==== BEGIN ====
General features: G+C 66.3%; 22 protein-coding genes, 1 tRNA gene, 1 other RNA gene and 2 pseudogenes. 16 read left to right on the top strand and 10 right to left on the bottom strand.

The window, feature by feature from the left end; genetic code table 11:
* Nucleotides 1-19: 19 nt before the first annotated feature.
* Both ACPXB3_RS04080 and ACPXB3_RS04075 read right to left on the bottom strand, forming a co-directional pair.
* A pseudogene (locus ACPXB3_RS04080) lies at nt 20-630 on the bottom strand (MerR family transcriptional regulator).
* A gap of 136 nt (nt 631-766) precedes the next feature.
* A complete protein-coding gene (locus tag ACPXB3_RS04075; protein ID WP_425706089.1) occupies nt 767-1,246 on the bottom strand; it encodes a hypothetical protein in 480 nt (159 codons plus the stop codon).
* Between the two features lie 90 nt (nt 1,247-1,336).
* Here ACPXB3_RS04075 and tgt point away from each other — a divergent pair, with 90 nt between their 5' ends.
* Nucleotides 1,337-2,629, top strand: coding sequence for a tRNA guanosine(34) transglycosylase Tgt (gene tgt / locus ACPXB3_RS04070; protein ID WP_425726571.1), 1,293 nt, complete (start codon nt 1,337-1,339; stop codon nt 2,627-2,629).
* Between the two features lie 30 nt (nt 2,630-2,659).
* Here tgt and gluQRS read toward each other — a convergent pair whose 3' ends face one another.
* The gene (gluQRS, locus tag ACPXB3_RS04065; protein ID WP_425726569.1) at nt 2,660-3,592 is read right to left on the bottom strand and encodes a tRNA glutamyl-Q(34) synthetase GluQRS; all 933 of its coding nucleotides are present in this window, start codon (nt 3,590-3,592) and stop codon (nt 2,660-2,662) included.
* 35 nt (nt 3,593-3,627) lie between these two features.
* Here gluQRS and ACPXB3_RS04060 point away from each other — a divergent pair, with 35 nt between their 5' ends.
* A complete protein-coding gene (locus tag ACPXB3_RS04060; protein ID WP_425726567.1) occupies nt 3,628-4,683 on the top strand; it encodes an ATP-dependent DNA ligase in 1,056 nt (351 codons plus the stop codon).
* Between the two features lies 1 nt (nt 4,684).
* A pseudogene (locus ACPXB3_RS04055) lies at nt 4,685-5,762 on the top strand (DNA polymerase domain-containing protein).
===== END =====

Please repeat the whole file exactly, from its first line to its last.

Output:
General features: G+C 66.3%; 22 protein-coding genes, 1 tRNA gene, 1 other RNA gene and 2 pseudogenes. 16 read left to right on the top strand and 10 right to left on the bottom strand.

The window, feature by feature from the left end; genetic code table 11:
* Nucleotides 1-19: 19 nt before the first annotated feature.
* Both ACPXB3_RS04080 and ACPXB3_RS04075 read right to left on the bottom strand, forming a co-directional pair.
* A pseudogene (locus ACPXB3_RS04080) lies at nt 20-630 on the bottom strand (MerR family transcriptional regulator).
* A gap of 136 nt (nt 631-766) precedes the next feature.
* A complete protein-coding gene (locus tag ACPXB3_RS04075; protein ID WP_425706089.1) occupies nt 767-1,246 on the bottom strand; it encodes a hypothetical protein in 480 nt (159 codons plus the stop codon).
* Between the two features lie 90 nt (nt 1,247-1,336).
* Here ACPXB3_RS04075 and tgt point away from each other — a divergent pair, with 90 nt between their 5' ends.
* Nucleotides 1,337-2,629, top strand: coding sequence for a tRNA guanosine(34) transglycosylase Tgt (gene tgt / locus ACPXB3_RS04070; protein ID WP_425726571.1), 1,293 nt, complete (start codon nt 1,337-1,339; stop codon nt 2,627-2,629).
* Between the two features lie 30 nt (nt 2,630-2,659).
* Here tgt and gluQRS read toward each other — a convergent pair whose 3' ends face one another.
* The gene (gluQRS, locus tag ACPXB3_RS04065; protein ID WP_425726569.1) at nt 2,660-3,592 is read right to left on the bottom strand and encodes a tRNA glutamyl-Q(34) synthetase GluQRS; all 933 of its coding nucleotides are present in this window, start codon (nt 3,590-3,592) and stop codon (nt 2,660-2,662) included.
* 35 nt (nt 3,593-3,627) lie between these two features.
* Here gluQRS and ACPXB3_RS04060 point away from each other — a divergent pair, with 35 nt between their 5' ends.
* A complete protein-coding gene (locus tag ACPXB3_RS04060; protein ID WP_425726567.1) occupies nt 3,628-4,683 on the top strand; it encodes an ATP-dependent DNA ligase in 1,056 nt (351 codons plus the stop codon).
* Between the two features lies 1 nt (nt 4,684).
* A pseudogene (locus ACPXB3_RS04055) lies at nt 4,685-5,762 on the top strand (DNA polymerase domain-containing protein).